Lord of the Trapdoor is driven by twin guitars in the left and right ears, playing different parts, but that come together wonderfully. Skittering drums and a soft but well placed bass take up the rhythm. The song starts out relatively quiet, but has a great crescendo, similar to Arch-Enemy. However the track doesn't end there, instead it continues pulsing and shifting before truly spilling its guts. Likely referencing the internet's ability to create incredibly niche and very dangerous groups, who usually wouldn't be able to come together, like incels, racists and conspiracy theorists:

"This is an island for right-handed men
We're bringing back hanging and bringing back eggs
Every decision is somebody's head
Full suit of armour and a dribbling mess"

In Birdsong is by far the best of the slower and gentler cuts here, the atmosphere built through soft synths, echoing guitars and heartbeat-like drums is magical. It also allows Higgs to completely take control vocally, letting him move from his quietest to his most powerful singing with ease and without distraction. The song is sung from the point of view of the first human who could understand themselves, who's mind connected together properly, which is why the music is so beautiful. For the first time they are able to recall the beauty of a bird's song in their own memories:

"There’s something in the white matter
Someone in the white matter
I hear song in reverse
Birdsong, song in reverse"

Violent Sun is a fantastic closer for the record, another fast-paced beat, the track is desperate. From beginning to end the song builds and builds to a fantastic crescendo. Synths and guitars picking up more and more while Higgs sings with greater urgency about an impending apocalypse, the sun's exploding, but he isn't focused on that, instead he's looking at his love and trying to enjoy those last few moments. It's not atypical for EE to end on a slightly positive note after a depressing round of songs, but Violent Sun is the most obvious as a love song:

"I wanna be there
When the wild wave comes
And we're swept away"

Black Hyena is my least favourite song here. Like a lot of the album, it tries a few new ideas, but i think this is where we see the most missteps. The chorus sounds very dry and unwelcoming, with the background synthesizer adding a very unappetising texture, this is also the song with the least interesting melodic lines, on just about every instrument. This is quite a pity, since this is the song the offers up the title of the album, possibly even the explanation for how the modern bicameral man came to be. Hit in the head, splitting their brain, but then brought back to life:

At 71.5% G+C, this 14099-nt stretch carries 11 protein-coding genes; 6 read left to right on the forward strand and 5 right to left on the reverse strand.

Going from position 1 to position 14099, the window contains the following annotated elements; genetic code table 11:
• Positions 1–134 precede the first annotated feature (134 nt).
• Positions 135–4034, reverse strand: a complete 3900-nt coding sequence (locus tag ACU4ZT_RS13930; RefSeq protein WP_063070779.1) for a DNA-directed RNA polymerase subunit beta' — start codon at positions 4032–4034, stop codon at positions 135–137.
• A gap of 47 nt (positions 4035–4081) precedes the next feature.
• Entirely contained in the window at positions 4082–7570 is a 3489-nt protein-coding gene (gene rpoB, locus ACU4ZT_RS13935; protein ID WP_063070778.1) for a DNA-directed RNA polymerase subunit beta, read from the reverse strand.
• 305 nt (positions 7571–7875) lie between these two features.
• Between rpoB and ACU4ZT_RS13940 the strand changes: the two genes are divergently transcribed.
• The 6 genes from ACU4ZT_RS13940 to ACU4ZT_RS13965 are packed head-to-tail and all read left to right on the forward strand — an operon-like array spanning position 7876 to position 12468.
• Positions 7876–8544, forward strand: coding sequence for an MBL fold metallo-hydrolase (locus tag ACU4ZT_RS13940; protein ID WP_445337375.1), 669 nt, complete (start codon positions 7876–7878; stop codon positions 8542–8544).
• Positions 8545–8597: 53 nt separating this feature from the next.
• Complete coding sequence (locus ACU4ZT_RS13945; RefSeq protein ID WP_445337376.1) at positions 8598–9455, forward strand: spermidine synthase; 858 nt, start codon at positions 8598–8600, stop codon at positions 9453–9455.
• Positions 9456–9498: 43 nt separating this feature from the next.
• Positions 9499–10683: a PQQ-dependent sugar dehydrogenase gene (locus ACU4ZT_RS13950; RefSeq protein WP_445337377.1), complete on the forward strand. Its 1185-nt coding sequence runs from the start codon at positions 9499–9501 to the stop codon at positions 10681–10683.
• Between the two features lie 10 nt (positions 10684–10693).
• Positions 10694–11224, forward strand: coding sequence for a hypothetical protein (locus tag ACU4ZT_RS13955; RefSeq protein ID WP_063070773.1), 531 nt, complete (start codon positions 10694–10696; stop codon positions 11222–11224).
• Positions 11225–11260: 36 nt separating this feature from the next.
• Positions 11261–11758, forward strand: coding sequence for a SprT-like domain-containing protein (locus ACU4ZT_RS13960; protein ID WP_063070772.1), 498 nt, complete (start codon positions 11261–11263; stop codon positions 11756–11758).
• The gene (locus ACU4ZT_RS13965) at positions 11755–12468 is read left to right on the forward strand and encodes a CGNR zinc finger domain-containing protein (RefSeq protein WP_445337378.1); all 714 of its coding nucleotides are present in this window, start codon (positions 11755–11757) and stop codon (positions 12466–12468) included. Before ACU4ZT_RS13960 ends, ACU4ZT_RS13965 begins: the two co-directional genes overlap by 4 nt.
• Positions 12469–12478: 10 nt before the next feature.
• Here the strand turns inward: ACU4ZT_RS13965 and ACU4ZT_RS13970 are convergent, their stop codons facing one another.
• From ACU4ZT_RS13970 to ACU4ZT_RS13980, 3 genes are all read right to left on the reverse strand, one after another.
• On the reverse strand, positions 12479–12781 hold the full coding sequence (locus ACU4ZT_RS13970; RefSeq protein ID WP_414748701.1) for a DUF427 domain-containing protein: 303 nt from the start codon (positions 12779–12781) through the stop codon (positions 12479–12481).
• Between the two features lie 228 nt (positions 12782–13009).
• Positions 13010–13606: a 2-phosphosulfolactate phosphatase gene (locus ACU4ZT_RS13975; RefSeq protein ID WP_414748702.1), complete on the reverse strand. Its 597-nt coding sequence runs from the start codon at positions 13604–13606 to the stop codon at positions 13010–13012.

"I pray to start it tonight
A moron carcass arrives
On a banana peel he slips and breaks his brain in two
The master cracks into life"

On one hand the changes to the way the band wrote their music mean that it may take time for some of the songs to really reach an audience, as many of their fans are used to their previous style, this may record could easily be a grower. However, the more subdued nature of the project means that subtleties within the album are now more obvious out of the gate, rather than hidden away behind walls of bombast and chaos like before.
It's also important for me to say that while i do place importance on lyrical themes, which are brilliantly done here, i always connect more strongly with the music and as such am a little disappointed in this record when Get to Heaven and A Fever Dream both manged to nail lyrical and musical sections of their songs. This can be seen mostly in the softer, quieter cuts, as the only track like that which truly wowed me was In Birdsong, all my other favourites are much more similar to the group's usual, all-out energy.

Despite my reservations, i genuinely really enjoyed this album. It does a great job of combining its lyrical themes with the music and even if i didn't care about the words, the music is loads of fun. It's most likely that i came into this record with overly high expectations, but i do hope this project grows on me and if the group continues down this route, unlikely since they love to shift things around a lot, i'll be more appropriately ready for it.

Favourites: Big Climb, Arch Enemy, Lord of the Trapdoor, In Birdsong, Violent Sun
Least Favs: Black Hyena